"Learning from our own diversity"
Using SF in different organisational and cultural contexts
Jul 26, 2020
Introduced by Lilian Ing
I love experiencing and working with people from different cultures, and this is what attracted me to this online workshop. I was not disappointed: 22 cultures were present at the meeting, bringing not only their wealth of diversity but also the common ground of being SF Practitioners. SF group learning is always fun, vibey, collaborative and light, and this session was no exception!
Who is Biba?
Biba is an SF Practitioner who works internationally with groups of people from different countries and cultures. Hence she is uniquely placed to facilitate learning about this topic.
What will you find in this video?
- The video is an online workshop in which Biba shared her ideas, thoughts and experiences, in a fun and collaborative way. For example, the behavioural etiquette for sneezing in different cultures, and your cultural expectation when you start a conversation; both enable us to learn about others' cultures, differences and similarities.
Biba shares from her rich storehouse of experience, how she has handled diversity as an SF practitioner. For example, her work with differently-abled people, and the Slovenian government learning how to resolve conflict. Or her own experience in India making sense of the traffic rules, or learning to connect with the English by talking about the weather. The learning that emerges is:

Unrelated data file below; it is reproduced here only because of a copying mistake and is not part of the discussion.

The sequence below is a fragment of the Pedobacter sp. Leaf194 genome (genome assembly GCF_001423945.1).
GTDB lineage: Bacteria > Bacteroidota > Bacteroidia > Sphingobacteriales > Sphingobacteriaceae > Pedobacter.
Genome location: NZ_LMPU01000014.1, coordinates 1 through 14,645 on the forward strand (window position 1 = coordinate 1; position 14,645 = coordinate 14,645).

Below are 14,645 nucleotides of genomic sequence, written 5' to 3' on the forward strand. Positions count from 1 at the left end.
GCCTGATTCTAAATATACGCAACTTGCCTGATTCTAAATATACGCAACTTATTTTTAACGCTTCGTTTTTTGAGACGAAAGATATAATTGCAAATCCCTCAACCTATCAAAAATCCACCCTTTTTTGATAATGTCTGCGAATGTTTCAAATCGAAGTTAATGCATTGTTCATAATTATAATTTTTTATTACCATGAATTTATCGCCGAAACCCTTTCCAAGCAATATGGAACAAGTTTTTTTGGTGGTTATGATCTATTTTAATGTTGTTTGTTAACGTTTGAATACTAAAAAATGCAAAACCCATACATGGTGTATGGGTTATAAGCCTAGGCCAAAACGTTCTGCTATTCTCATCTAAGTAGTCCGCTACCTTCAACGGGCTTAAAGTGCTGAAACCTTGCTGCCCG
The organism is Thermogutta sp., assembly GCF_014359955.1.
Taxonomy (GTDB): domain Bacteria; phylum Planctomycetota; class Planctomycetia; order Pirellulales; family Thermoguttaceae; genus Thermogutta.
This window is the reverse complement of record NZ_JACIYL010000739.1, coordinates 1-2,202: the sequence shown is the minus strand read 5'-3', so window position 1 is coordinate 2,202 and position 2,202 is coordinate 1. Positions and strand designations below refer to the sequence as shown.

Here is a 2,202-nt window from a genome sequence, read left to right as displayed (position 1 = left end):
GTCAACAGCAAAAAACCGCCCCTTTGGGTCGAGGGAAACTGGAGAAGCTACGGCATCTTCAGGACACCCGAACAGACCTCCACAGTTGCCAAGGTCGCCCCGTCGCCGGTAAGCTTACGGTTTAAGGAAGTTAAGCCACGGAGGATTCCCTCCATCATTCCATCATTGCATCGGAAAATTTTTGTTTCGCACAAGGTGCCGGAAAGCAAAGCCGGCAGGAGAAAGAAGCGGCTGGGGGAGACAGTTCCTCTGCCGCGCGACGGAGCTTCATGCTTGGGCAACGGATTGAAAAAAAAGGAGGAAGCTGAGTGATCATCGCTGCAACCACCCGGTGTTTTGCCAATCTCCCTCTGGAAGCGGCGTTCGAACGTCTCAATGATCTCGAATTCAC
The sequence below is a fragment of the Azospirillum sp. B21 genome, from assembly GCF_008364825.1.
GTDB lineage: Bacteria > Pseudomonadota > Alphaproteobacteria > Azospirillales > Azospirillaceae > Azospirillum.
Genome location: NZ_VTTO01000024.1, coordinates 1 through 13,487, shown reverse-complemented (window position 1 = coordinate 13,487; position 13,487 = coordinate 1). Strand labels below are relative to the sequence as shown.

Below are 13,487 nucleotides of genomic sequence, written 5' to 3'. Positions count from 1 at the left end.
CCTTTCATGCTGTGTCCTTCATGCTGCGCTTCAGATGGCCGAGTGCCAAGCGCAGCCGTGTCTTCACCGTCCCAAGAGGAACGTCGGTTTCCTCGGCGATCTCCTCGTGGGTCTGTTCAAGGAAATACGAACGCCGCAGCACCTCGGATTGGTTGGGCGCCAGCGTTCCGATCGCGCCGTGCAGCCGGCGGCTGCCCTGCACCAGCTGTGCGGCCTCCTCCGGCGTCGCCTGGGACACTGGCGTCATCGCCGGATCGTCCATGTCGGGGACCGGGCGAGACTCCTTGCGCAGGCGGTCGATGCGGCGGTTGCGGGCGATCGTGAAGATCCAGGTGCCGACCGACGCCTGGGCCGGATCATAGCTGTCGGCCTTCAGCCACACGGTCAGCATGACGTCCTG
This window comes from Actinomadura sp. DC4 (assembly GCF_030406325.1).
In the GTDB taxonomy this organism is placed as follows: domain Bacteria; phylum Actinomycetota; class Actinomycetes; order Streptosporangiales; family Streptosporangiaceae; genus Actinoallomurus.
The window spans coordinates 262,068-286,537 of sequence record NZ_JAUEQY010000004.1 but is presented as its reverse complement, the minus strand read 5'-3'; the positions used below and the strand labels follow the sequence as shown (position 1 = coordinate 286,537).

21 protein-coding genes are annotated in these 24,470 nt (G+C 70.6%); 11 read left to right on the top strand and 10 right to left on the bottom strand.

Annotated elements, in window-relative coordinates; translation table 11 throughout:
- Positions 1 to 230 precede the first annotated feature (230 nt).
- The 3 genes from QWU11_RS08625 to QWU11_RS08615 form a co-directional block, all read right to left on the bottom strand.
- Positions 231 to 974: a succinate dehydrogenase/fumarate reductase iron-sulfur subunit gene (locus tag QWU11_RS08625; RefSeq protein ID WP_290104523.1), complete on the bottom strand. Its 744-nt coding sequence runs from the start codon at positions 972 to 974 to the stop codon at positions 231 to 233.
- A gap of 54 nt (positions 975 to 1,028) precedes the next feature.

- Observe what is, and let go of what we think should be
- Look for what is and join with that - a very solution-focused stance.
- How we need to develop a joint project/platform that we can help the client work on
- SF questions we can ask to help us to arrive at a common project
- The importance of us being creative and doing something different if an approach does not work.
- Find a way to accept the client’s views
- Ask those SF questions that allow the clients to leverage their expertise,
- Adopt the ’not-knowing position as the SF Practitioner, and enable the client to teach us what we need to know, to help them achieve their desired outcomes
- Use the clients’ language and vocabulary
- Look for opportunities to embed our SF Questions in the discourse with the client, to shift them from a problem focus to a solution focus.
Watching this video should persuade you that the Solution Focus approach can work in any setting where you want to bring hope. And who doesn’t at these times?! Try it.